Rescue workers dug frantically Sunday to free cars and homes buried under heaps of mud in Madeira, after torrential flash floods and mudslides killed at least 40 people on the popular Portuguese island.
More than 120 others were injured and an unknown number were missing, possibly swept away or smothered, authorities said, adding that they expected the death toll to rise.
Heavy rain lashed the island Saturday, turning some streets in capital of Funchal into raging rivers of mud, water and debris. The storm – the worst to hit the island since 1993 – also displaced 250 people.
“We heard a very loud noise, like rolling thunder, the ground shook and then we realized it was water coming down,” said Simon Burgbage, of Britain.
Cars that had been swept downhill by muddy waters had landed, crumpled, on the rooftops of houses downstream. Rescue teams who had dug out one car from chocolate brown slime were seen working inside it, possibly to recover more bodies.
“It was horrible, there were cars on rooftops, there were vans and trucks that had fallen and been totally crushed,” said German tourist Andreas Hoisser.
The death toll “will likely increase, given the circumstances of this flood,” regional social services spokesman Francisco Ramos said, adding that there were “great difficulties” in communications.
Firefighters used pumping equipment to try to drain an underground car park at a downtown department store close to where the heaviest flow of floodwaters descended. Local authorities feared shoppers may have been trapped below ground by the muddy deluge. “The store is totally destroyed, damaged, full of slurry,” said owner Joao Andrade.
The flash floods were so powerful they carved their own paths down mountains and through the city, churning under bridges and even tearing some down. Residents had to cling to railings to make sure they weren’t swept away. Cars were consumed by the force of the water, and the battered shells of overturned vehicles littered the streets.
Rescue workers wearing helmets helped people cross at some places where the flow of the water wasn’t so strong. The water swept even a heavy fire truck downstream, slamming it into a tree, while rescuers on inflatable rafts navigated through streets looking for trapped residents.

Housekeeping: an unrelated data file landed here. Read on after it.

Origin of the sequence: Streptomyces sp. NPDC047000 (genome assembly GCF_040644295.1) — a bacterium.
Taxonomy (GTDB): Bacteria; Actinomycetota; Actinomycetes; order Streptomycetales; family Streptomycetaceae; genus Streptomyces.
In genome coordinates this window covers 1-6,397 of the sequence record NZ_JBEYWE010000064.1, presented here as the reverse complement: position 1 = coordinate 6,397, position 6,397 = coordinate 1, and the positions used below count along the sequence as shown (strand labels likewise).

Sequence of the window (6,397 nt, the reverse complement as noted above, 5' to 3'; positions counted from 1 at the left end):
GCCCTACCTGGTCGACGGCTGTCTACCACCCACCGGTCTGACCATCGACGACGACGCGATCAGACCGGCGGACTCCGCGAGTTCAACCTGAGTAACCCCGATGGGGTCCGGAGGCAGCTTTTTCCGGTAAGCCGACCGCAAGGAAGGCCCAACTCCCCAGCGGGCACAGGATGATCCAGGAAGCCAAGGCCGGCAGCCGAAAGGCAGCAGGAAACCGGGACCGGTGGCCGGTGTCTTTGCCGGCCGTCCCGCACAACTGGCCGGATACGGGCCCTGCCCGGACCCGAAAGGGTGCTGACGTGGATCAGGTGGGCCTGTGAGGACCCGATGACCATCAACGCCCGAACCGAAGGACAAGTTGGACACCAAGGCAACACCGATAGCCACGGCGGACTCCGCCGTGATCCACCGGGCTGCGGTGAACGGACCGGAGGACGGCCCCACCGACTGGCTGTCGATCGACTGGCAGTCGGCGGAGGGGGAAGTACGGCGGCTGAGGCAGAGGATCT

“People are scared, some have lost loved ones and things are very complicated because of that,” said Madeira-born Luisa Jardin.
The weather improved Sunday, making it easier for rescue workers to move around. Still, some roads and bridges were washed away and others were littered with uprooted trees, cars and boulders, hampering search and rescue efforts.
Prime Minister Jose Socrates said he was “profoundly shocked” by the severity of the floods and promised the government would help Madeira recover as quickly as possible.
A medical team backed up by divers and rescue experts was being sent Sunday aboard a C-130 transport plane to the archipelago, 550 miles (900 kilometers) southwest of Lisbon. The plane was also carrying telecommunications equipment, since the flash floods also ripped out phone lines.
Madeira is the main island of a Portuguese archipelago of the same name, in the Atlantic Ocean off the northwest coast of Africa. The island is popular with British tourists.
The British Foreign Office in London said it was “urgently investigating” reports that a British national had gone missing in the flooding. It also said a small number of Britons had been hospitalized on Madeira.
Army units based on the island mobilized rescue teams, debris removal crews, bridge specialists and two helicopters to help with the disaster.
By midday Sunday tourists could be seen strolling and taking photographs in Funchal. Streets just a few yards away from the channels where the muddy deluge raced toward the sea were largely unscathed.
The island’s most famous son, Real Madrid football star Cristiano Ronaldo, was horrified by the floods. “Nobody can remain indifferent to the disaster,” he told journalists in Madrid. “I want to express my willingness to, as far as I can, help agencies and authorities to overcome the effects of this devastation.”
Associated Press writers Harold Heckle in Madrid and Raphael G. Satter in London contributed to this report.
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